Antigovernment protests have dissipated and the president faces few short-term challenges to his rule
CARACAS, Venezuela—Wuilly Arteaga became a symbol of Venezuela’s protest movement as he played patriotic hymns from his violin in the face of tear gas and rubber bullets. Then he was arrested and beaten.
When the 23-year-old was released after three weeks, he was stunned to find the protest movement had died and President Nicolás Maduro in greater control than ever.
“It looks like hope is gone,” said Mr. Arteaga this week, bruises visible on his left cheek. “I feel like everything is so dark, I don’t see an exit.”
Five months of violent antigovernment demonstrations have dissipated and the epicenter in Caracas, Plaza Altamira, sits eerily quiet. The barricades that opponents once set up to slow government armored vehicles are gone. Rumors of a military uprising are gone. And life has returned to normal, with people struggling to find enough to eat in a country stricken by shortages.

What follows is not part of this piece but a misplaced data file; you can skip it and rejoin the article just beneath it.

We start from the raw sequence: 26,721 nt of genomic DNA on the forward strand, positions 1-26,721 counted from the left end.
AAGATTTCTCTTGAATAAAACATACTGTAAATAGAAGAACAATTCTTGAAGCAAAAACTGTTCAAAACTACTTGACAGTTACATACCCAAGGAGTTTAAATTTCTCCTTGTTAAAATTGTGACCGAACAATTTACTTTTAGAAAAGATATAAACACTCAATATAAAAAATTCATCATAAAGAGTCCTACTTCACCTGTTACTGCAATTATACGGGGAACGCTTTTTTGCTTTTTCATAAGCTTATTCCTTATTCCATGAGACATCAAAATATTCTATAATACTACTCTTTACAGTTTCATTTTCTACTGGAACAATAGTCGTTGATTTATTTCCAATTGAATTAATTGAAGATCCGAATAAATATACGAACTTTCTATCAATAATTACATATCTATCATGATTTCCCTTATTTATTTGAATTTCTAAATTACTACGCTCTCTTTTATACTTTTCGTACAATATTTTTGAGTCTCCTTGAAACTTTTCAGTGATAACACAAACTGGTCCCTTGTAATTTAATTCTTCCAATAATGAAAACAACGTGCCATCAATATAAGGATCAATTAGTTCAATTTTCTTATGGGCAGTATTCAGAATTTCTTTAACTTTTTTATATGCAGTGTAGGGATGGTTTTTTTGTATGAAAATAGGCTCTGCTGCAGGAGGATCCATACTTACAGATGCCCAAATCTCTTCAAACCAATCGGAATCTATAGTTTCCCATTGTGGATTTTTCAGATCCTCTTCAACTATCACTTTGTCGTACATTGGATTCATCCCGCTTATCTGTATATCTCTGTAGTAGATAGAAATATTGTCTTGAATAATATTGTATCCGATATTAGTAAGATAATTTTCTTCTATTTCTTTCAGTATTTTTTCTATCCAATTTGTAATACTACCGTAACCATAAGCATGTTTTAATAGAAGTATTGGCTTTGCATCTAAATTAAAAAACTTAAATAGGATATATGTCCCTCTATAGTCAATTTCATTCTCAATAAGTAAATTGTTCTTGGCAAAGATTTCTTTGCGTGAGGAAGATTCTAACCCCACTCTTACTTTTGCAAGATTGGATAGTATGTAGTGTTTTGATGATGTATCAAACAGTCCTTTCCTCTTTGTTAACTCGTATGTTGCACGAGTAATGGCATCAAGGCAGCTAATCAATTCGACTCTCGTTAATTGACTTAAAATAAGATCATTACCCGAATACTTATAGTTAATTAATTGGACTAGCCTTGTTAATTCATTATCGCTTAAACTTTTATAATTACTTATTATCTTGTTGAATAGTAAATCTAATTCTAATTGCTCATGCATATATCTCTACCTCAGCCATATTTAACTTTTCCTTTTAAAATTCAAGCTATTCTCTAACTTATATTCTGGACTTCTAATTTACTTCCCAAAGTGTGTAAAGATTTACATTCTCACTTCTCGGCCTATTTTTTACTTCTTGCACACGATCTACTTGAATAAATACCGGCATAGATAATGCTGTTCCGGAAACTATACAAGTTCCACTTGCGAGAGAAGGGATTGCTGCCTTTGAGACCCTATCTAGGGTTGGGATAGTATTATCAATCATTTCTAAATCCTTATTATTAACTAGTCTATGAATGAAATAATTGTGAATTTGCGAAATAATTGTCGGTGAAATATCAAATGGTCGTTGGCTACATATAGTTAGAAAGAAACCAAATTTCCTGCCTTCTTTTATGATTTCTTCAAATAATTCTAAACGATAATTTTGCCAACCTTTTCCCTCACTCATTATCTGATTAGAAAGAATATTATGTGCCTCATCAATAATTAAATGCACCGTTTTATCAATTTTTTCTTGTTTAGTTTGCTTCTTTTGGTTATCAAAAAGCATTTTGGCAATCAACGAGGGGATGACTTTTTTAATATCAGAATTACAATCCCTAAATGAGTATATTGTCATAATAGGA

Despite an 80% disapproval rating, Mr. Maduro seemingly faces few short-term challenges to his rule just a month after he drew international condemnation by installing his allies into a new rubber-stamp assembly.
The government’s crackdown on protesters—including widespread arrests and torture, human-rights groups and victims say—has broken the once-potent protest movement. The protests claimed more than 125 lives and nearly 2,000 wounded, including scores with permanent injuries.
Clockwise from top, opposition activist Wuilly Arteaga played the violin during a antigovernment protest in Caracas, was in a hospital in July after being injured during a protest and sat in August after spending three weeks in detention. Photo: federico parra/AFP-Getty; ROBERT CARMONA-BORJAS/AFP-Getty; Ryan Dube/The Wall Street Journal